Sunday, October 08, 2006
click lower right hand corner, then click again to enlarge
On the occasion of a rare showing last night here in L.A. of the long-suppressed Premingerization of the immortal Gershwin opera, I am reprinting my 1999 article in Variety about the film. At the time I wrote it, I realized that the Gershwin estate had gone far beyond merely suppressing the film. They had in fact been conducting a seemingly legal auto de fe fueled by every copy of the film they could lay their hands on. Common wisdom leans toward the theory that they especially disliked Andre Previn's somewhat jazzier orchestrations than those of the original's stage production's more high-toned operatic (if you will) scoring by Robert Russell Bennett. But who can say for sure?
The reason I had pulled my punches in Variety was that, during the writing of the short piece, and believing the Gershwin estate's claim to me that they might be willing to let the film be seen again, I found myself on the track of actually getting it back into circulation and thus didn't want to risk getting on their bad side. Besides, a film critic buddy of mine had already blown the whistle on them as rank pyromaniacs a few weeks earlier in an article in an L.A. paper.
Plus, representatives of the Gershwin estate actually had the foolish nerve to brag about destruction of copies of the film in conjunction with the first airing of the PBS TV production of "Porgy" in the early '90s. They were so successful in their mission to destroy Porgy and Bess, in fact, that there are seemingly only a few copies of the film remaining. And reports vary as to their quality and format (it was shown originally in both Todd-AO and Cinemascope). The copy I saw last night was woefully dark, but still managed to get the "job" done; I found Otto Preminger's idiosyncratic but logical close-up-free adaptation---which I have not seen since high school---to be every bit as terrific as I recalled its being.
In the process of doing my 1999 story for Variety, through a well-known film restorer of my professional acquaintance, I tracked down the original elements rotting away in an uncontrolled warehouse in the San Fernando Valley. I became so distraught that the film was now in almost an irreparable state that I made arrangements, through a chance meeting at a party with the head of UCLA Film Archives, to have the elements taken in by them. And with one (!) phone call I also personally raised $100,000, through the auspices of a well-known DVD outfit, to begin restoration of the film. It would take approximately seven times that, but at least it was a start. The integers seemed to be falling into place so miraculously and swiftly that the saving of Porgy and Bess seemed almost fated. From auto de fe to fait accomplit in three simple steps!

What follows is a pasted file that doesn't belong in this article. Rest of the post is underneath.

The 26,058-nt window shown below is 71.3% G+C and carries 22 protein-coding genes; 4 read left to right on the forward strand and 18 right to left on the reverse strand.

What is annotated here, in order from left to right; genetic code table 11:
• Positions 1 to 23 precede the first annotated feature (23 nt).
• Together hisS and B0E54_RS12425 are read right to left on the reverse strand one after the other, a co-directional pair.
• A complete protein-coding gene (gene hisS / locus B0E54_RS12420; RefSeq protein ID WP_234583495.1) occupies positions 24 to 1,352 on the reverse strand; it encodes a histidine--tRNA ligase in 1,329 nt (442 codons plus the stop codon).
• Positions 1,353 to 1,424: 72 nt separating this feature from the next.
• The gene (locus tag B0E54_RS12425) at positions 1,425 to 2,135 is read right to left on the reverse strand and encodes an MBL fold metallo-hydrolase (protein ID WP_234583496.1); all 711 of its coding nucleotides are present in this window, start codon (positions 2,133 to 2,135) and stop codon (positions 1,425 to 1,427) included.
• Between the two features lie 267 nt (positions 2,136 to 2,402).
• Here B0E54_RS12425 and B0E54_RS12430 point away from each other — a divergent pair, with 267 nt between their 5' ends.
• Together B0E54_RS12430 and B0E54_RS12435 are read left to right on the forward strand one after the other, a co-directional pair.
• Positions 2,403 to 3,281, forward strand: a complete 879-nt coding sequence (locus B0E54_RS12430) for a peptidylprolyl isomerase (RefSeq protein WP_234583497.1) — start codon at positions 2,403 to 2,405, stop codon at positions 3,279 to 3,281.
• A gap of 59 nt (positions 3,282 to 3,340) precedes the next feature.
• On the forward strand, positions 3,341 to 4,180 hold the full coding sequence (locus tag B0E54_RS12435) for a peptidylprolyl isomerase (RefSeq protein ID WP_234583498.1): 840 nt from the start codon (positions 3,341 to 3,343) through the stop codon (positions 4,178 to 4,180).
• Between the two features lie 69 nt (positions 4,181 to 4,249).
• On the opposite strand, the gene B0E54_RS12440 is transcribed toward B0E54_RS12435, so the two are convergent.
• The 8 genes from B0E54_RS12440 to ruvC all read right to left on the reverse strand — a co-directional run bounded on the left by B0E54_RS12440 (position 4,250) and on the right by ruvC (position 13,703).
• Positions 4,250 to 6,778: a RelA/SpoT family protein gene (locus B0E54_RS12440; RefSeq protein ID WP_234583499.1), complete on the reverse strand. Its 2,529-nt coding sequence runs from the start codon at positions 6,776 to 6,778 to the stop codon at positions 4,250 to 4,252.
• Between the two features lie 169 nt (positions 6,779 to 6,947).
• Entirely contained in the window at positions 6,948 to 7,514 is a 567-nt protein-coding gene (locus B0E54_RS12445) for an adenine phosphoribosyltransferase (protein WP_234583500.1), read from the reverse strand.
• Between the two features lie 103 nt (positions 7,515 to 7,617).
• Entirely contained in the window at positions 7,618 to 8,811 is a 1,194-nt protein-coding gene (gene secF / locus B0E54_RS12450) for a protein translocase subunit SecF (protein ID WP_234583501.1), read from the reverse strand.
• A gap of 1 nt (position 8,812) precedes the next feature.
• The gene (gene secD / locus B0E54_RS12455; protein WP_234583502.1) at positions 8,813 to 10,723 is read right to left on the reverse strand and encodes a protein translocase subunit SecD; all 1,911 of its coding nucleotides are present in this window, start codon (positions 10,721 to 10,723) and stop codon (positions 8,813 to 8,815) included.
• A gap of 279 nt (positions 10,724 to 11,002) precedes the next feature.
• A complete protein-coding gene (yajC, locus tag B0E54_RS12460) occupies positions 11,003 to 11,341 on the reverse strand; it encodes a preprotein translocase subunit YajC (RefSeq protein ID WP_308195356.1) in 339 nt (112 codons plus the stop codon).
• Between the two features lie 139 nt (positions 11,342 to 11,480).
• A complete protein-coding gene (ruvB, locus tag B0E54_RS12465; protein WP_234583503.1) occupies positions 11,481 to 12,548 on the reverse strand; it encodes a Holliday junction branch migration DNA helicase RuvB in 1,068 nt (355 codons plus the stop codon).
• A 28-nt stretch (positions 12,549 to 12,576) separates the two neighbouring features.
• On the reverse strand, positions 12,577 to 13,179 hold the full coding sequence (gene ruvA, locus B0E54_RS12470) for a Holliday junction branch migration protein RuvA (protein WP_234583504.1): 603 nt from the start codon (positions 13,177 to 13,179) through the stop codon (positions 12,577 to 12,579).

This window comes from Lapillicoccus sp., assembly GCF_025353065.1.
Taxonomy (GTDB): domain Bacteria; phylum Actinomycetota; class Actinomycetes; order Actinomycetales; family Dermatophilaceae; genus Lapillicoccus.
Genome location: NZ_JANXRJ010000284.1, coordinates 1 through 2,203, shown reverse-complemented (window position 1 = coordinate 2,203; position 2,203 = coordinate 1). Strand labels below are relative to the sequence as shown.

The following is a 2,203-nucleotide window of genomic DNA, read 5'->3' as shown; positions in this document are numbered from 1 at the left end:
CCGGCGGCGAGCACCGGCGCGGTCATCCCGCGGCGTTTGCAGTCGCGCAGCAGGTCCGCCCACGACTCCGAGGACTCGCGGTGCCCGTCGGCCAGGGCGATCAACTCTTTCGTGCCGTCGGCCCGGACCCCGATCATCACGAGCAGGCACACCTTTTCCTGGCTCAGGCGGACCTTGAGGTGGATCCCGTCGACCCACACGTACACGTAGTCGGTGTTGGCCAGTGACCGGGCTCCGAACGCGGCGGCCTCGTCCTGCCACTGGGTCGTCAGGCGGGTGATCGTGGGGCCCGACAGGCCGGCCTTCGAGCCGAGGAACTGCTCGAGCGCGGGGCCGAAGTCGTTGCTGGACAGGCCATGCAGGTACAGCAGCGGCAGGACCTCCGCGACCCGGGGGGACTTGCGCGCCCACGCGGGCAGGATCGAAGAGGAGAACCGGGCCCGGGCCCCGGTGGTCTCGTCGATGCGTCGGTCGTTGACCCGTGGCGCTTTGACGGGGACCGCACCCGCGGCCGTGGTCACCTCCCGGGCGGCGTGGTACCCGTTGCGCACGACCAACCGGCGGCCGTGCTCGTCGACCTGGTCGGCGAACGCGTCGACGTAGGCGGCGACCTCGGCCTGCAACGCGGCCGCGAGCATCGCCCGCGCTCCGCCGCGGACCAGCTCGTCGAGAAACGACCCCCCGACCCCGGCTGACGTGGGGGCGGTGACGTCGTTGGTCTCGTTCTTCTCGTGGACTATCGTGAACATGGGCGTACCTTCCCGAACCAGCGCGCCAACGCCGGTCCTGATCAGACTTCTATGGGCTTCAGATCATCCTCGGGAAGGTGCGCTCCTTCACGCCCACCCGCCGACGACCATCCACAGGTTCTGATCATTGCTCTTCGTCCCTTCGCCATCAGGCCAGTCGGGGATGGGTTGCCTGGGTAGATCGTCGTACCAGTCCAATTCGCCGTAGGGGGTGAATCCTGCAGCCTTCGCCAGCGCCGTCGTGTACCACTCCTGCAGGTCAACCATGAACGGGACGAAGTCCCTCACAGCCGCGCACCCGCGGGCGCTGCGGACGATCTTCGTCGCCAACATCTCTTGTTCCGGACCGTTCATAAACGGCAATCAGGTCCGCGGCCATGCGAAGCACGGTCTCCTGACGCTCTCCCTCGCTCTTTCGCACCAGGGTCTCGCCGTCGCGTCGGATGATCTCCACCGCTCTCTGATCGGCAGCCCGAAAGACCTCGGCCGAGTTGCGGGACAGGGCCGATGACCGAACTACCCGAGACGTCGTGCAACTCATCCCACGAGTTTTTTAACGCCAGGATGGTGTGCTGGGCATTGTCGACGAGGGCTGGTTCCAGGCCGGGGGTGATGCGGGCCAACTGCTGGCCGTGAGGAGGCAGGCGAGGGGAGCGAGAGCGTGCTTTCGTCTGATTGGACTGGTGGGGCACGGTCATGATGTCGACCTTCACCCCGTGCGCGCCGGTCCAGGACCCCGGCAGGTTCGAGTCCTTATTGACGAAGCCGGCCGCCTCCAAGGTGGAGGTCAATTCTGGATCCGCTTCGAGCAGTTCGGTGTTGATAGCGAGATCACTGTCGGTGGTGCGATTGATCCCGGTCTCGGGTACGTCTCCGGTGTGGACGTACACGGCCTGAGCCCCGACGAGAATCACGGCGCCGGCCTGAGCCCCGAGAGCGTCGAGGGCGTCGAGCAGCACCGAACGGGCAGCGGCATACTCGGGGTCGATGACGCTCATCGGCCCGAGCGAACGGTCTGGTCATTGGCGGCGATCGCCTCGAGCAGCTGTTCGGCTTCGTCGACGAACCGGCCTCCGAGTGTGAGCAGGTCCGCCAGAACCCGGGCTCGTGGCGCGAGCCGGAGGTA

But apparently the Gershwins wanted no part of any of this, even though their Michael Strunsky hinted to me in my '99 interview with him that the estate might be ready for an about face. "Apparently," because more than seven years later, he has yet to return any of my phone calls, or answer the faxes, smoke signals, emails, telegrams, carrier pigeon missives and letters sent over the next few months after the Variety article appeared.
For the past few years P&B has been shown in a few clandestine venues without the Gershwin's blessing, but the sold-out screening last night in L.A. credited their co-operation. However, it should be obvious, finally, that they have no interest whatsoever in Porgy and Bess being shown again to the general public. Their so-called "co-operation" last night, and quotes to me in 1999 about "restoration and reissue" notwithstanding, they clearly have every intent of remaining Kulture Kriminals of the first water. In '99 Strunsky said something to me about taking his time in getting the film back into circulation, to which I can only reply, "I'll say!"
After viewing it less than 24 hours ago, I feel that the film would receive a much better reception today than it did when first released in the 1959 (it was not a critical or financial success at the time). It was among the first wave of big, big almost Stars Wars-like wide-screen films. The audience and critics perhaps wanted a chamber opera; instead, director Otto Preminger gave them a Catfish Row that was half the size of Rhode Island. But to my way of thinking, the humanity and brilliance of the original somehow managed to remain intact.
Sidney/Brock/Pearl/Sammy/Dorothy/Diahann, and yes, Otto aficionados, ARISE!
Posted by Bill Reed at 7:25 PM